How can I prepare my application before I meet with my Global Programs Manager?

While you will not have access to your online application until you have met with your Penn Abroad Global Programs Manager, there are still some things you can do to prepare your application.

  • If you have not already done so, watch the Penn Abroad 101
  • Do your research.
    • Read about your program on the Penn Abroad website and on the program website.
    • Talk to past participants and/or exchange students from your program.
    • After gathering all of your information, prepare the questions that you have for your Global Programs Manager.
  • Some program applications will require 1-2 faculty recommendations and/or a language recommendation. Identify 1-2 faculty members and have a conversation with them about your interests and motivations to study abroad, in the event your program will require a recommendation.  
  • You can also get started on your application essays.  Here are the instructions:

Compose three short essays in response to the prompts below, making sure to address the sub-questions within each one. As a guideline, responses should be 250 to 500 words per essay.

  • Studying abroad can be a particularly rewarding experience, challenging students to go outside of their comfort zones and develop independence and resilience. Please reflect on the two scenarios below and then select ONE question to answer.

    1) Despite having identified several courses that fulfill your requirements while abroad ahead of time, enrolling in courses is proving to be a challenge due to scheduling conflicts. You will need to select at least one, possibly two, alternatives by the end of the add/drop period which extends for one more week. How will you go about resolving this time-sensitive academic matter?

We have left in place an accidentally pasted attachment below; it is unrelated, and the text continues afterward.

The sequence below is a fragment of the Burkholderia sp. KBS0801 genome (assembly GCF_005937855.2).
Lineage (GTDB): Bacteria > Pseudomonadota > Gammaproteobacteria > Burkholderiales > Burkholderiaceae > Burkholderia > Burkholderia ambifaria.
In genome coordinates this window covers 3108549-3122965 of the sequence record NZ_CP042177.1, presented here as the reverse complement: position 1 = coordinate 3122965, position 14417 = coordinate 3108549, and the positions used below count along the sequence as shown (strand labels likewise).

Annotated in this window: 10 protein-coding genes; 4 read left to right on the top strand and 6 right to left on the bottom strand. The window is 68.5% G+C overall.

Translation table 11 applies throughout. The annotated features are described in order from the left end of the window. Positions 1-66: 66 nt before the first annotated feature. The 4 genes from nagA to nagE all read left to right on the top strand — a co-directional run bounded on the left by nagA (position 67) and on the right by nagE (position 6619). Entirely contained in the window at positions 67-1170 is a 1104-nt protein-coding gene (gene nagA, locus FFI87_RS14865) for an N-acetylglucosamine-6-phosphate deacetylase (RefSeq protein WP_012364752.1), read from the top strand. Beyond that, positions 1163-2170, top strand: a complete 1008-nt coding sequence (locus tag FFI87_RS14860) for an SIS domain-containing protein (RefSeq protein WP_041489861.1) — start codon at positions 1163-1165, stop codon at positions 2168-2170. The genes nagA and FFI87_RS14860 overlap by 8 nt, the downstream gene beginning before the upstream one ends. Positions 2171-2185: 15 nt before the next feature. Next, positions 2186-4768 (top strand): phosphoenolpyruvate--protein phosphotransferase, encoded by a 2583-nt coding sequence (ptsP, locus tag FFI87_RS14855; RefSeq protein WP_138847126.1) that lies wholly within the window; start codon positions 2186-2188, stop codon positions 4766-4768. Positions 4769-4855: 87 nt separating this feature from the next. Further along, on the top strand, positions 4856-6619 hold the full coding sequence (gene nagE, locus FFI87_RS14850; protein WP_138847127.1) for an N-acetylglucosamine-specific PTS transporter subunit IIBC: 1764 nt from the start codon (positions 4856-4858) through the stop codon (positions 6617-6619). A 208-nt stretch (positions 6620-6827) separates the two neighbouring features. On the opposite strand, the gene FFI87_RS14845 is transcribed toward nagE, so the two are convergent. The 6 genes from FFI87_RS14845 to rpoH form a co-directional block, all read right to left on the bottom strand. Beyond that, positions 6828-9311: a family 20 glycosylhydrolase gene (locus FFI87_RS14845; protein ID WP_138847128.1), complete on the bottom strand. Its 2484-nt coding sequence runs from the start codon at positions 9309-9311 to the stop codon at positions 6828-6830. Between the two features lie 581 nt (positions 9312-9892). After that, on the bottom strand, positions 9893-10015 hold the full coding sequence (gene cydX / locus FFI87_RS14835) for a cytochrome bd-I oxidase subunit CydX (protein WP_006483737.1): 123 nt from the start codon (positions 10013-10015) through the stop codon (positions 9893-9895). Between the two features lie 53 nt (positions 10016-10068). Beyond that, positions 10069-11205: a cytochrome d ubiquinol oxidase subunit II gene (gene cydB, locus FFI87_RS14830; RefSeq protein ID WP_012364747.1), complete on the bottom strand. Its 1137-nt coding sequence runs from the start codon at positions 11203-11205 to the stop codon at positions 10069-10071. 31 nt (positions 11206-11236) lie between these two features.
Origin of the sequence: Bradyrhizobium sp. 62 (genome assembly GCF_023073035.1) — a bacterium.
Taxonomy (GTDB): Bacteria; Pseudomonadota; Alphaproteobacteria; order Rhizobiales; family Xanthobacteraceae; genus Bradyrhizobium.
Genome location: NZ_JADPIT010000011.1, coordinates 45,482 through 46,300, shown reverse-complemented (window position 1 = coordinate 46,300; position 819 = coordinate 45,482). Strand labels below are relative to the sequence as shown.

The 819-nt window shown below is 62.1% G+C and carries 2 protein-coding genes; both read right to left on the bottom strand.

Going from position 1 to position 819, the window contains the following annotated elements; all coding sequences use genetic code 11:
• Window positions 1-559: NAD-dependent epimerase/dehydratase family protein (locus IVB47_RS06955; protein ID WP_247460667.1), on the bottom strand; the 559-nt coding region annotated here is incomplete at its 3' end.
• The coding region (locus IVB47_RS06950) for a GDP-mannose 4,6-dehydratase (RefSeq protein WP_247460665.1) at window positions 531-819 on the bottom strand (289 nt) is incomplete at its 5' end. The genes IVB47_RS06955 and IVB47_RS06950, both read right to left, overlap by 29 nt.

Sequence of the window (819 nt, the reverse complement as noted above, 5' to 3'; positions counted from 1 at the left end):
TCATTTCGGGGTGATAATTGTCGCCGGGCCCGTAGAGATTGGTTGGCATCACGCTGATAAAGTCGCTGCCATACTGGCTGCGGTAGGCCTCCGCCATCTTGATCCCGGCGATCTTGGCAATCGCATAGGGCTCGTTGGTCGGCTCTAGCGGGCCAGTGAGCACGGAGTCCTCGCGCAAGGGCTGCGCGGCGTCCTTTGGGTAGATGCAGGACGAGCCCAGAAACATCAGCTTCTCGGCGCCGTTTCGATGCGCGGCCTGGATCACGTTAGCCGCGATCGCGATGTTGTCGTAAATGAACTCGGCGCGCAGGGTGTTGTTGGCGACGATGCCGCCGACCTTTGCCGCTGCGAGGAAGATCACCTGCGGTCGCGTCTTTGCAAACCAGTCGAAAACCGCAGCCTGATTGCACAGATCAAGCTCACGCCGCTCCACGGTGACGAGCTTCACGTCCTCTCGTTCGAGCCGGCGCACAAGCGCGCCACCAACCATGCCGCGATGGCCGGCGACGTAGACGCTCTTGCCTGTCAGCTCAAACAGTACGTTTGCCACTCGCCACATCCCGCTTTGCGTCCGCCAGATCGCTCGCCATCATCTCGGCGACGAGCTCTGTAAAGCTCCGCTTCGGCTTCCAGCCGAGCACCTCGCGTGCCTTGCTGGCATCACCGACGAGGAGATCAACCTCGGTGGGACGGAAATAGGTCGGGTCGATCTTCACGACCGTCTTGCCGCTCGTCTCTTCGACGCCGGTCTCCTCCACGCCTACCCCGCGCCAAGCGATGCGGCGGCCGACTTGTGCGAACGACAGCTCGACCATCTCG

2) You've been living with your homestay family for a few weeks now and have some concerns about your current living arrangement, namely: the internet hasn't worked for the last few days, your roommate insists on speaking with you in English despite having signed a language pledge, and your host mom has been serving you meals which contain chicken even though you indicated you're a vegetarian. In addition, you think you might be experiencing some homesickness since you've noticed you've been feeling a little down and frustrated with the many cultural differences you've been navigating these past few weeks. What steps would you take to address these concerns?
  • Study abroad requires background knowledge about a country. Identify a current issue in the country that you are applying to study in, and explain the debates surrounding it. Consider what you have learned in your Penn courses, media sources from that country, as well as perspectives from people you know who have lived or studied in that country.
  • As a study abroad student, you will be a temporary visitor in your host site. Discuss how this as well as other aspects of your identity (national, socioeconomic, educational, racial, ethnic, sexual orientation, gender, religious, political or other) might influence your study abroad experience. Be specific in reference to the country you are applying to study in. What other non-academic challenges might you confront and how will you address them?

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